Google Chromebook Pixel Review

Introduction and Specifications

Earlier this year, Google did something almost ground-breaking when it introduced the Chromebook Pixel. Sure, the Chromebook line as a whole has existed for a few years, but the entire premise of such a range of notebooks revolved around only a couple of design goals. One of those was accessibility, and almost by default, the other was affordability. The original Chromebooks were priced at $500 or less -- in some cases, far less. The reason seemed obvious: Chrome OS was a great operating system for those who did little more than browse the Web and connect to cloud-based services such as Evernote, but it served less of a purpose in the productivity-minded "real world."

The Chromebook Pixel on the other hand, is perhaps the most curious gadget launch of the year. It's an extreme combination of premium parts and design coupled with a fledgling operating system. It's an odd melding of premium and basic features rolled into a single device. And this time around, Google priced out an expensive offering to be sure. Much like other Chromebooks, it's also difficult to categorize versus other products in the market. Before we begin to break down the pros and cons of owning such a marvel, let's take a look at what's under the hood.

Google Chromebook Pixel
Specifications & Features
Operating System:
System Weight:
System Dimensions:
Software Extras:
Intel Core i5-3427U (Dual-Core 1.8 GHz)
Intel HD 4000 Integrated Graphics Core
Chrome OS
12.85-inch Touch-Enabled Display with 2560 x 1700 resolution (239ppi)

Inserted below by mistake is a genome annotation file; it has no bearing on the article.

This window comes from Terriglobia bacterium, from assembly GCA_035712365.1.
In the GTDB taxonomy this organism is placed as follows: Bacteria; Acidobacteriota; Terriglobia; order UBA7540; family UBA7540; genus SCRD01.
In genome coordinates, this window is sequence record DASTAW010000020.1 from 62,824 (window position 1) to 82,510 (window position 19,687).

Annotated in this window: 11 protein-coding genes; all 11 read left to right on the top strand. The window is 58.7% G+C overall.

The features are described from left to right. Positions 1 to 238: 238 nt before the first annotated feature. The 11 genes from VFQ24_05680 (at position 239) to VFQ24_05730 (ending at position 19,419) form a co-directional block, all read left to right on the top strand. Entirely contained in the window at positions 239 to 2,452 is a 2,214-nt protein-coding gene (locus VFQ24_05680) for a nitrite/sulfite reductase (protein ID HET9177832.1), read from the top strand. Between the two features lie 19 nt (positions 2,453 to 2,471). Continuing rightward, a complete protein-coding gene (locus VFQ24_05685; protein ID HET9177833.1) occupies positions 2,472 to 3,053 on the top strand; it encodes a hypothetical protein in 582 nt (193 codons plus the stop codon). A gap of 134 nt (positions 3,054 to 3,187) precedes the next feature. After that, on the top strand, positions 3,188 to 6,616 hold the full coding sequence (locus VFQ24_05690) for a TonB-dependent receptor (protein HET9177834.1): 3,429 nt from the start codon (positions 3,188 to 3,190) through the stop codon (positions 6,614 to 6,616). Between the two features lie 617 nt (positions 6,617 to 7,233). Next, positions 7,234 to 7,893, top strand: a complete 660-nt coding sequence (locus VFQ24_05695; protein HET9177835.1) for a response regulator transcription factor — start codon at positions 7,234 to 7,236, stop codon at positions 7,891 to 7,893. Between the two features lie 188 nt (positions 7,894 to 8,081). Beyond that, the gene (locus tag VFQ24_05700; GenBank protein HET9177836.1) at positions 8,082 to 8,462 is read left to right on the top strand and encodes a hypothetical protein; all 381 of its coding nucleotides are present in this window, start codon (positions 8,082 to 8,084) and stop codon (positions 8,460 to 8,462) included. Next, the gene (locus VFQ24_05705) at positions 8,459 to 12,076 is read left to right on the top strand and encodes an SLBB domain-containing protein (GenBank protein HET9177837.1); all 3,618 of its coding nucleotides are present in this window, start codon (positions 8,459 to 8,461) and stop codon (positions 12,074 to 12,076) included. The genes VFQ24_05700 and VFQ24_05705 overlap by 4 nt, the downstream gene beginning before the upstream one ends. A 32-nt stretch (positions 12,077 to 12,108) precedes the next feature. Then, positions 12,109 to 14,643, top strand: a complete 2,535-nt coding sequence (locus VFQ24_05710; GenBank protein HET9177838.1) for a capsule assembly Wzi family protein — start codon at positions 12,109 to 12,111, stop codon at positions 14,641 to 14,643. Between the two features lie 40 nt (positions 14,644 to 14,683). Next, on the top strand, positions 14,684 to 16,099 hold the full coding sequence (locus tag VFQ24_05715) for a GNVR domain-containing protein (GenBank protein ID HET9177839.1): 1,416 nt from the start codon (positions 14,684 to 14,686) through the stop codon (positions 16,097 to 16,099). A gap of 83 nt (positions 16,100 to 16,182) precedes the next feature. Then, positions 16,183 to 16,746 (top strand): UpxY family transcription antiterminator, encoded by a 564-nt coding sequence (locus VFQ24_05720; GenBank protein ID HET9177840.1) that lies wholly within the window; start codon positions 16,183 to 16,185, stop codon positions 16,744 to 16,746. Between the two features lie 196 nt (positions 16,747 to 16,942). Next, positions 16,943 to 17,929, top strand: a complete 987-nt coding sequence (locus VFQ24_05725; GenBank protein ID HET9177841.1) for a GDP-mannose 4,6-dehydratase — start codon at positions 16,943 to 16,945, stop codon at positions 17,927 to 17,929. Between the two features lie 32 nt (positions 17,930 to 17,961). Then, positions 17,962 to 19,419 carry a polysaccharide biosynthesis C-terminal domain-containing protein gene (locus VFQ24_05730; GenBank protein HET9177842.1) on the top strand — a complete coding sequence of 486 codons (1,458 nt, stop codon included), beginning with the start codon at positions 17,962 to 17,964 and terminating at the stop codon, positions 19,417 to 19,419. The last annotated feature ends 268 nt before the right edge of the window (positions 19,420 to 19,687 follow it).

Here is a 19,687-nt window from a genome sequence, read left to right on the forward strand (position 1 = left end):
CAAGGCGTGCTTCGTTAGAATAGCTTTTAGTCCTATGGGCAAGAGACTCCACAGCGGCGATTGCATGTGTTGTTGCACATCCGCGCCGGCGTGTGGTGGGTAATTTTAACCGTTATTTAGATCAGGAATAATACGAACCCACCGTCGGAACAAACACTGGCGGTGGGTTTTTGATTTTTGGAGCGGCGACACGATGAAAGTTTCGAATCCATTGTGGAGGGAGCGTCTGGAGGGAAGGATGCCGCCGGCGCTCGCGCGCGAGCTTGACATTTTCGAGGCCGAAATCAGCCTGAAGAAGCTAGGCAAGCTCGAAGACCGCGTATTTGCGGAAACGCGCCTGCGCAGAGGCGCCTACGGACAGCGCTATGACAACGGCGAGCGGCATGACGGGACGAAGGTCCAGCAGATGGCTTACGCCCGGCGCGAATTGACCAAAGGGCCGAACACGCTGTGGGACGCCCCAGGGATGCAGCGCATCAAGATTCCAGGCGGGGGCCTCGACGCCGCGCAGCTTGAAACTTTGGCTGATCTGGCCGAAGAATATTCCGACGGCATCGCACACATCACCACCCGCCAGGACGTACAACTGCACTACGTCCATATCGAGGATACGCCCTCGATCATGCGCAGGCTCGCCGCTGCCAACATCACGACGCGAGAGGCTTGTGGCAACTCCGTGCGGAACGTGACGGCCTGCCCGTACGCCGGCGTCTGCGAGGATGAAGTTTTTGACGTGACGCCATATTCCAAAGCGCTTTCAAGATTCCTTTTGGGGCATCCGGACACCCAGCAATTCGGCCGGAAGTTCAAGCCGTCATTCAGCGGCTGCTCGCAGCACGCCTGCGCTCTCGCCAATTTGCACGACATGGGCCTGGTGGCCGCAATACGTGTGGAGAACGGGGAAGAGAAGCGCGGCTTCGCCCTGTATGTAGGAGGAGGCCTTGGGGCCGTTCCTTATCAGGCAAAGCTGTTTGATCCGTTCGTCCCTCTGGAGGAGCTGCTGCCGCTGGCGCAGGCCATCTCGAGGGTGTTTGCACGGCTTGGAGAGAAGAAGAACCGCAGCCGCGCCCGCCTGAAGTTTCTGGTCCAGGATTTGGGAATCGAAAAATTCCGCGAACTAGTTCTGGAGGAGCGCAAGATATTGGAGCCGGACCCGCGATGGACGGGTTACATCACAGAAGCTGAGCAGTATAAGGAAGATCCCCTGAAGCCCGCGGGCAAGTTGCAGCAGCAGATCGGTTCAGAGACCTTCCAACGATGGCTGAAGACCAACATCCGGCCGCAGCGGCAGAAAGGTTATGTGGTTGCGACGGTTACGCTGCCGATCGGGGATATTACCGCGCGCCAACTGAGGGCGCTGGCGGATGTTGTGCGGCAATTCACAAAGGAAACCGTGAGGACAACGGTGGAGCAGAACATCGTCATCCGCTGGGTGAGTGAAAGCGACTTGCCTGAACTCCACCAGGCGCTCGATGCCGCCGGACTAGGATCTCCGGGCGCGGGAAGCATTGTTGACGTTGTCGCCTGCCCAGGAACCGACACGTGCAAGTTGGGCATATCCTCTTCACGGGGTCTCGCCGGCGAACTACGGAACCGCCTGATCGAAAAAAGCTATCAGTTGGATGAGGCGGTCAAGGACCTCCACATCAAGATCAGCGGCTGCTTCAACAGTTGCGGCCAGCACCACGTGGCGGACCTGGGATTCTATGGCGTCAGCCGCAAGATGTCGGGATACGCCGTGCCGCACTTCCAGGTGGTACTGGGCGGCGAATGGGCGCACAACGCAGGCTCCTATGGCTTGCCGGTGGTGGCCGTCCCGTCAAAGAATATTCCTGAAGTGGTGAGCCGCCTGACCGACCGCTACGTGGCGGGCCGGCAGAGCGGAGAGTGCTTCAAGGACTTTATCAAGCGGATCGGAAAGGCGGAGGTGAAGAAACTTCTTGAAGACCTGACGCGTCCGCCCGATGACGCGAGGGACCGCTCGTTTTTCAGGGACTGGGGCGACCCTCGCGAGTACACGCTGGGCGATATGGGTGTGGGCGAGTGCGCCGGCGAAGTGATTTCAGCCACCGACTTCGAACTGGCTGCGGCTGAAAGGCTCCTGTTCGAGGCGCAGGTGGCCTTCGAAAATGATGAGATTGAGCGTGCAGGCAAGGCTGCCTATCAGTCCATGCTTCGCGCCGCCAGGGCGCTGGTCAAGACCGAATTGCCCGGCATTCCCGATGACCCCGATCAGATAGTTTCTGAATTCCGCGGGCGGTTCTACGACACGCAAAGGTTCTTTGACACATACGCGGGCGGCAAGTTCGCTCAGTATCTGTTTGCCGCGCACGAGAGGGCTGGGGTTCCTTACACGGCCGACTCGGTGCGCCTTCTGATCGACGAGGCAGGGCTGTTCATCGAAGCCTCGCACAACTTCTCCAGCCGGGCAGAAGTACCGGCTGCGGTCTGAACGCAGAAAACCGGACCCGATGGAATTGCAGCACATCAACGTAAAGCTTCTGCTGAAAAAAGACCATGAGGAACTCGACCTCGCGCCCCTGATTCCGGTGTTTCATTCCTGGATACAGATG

32GB or 64GB SSD (SD expansion slot is available as well)
720p front-facing HD webcam
Stereo Speakers, 3.5mm microphone / headphone combo jack
802.11 a/b/g/n, Bluetooth 3.0
 2 x USB 2.0, SD, 3.5mm headphone/mic, mini-DisplayPort
59Wh battery (estimated 5 hours of use)
3.35 pounds
297.7 × 224.6 × 16.2 mm
1 TB Google Drive Storage for 3 years, 12 Gogo (in-flight Wi-Fi) sessions
$1299 (32GB Wi-Fi only model); $1499 (64GB Verizon LTE-enabled model)

The Pixel is about as far away from cut and dry as one will find in the notebook arena. It's built to set a precedent perhaps, but it's a machine that many will have a hard time justifying its price tag. In many ways, the Pixel feels like it exists simply because it can, and while Google must know that too few of these will be sold, it's the concept that counts. This is proof that technology companies can still produce extraordinary things that may not necessarily be adopted by the masses, yet the masses will still no doubt pause to appreciate, while the industry could very well take a few cues from a product like the Chromebook Pixel.

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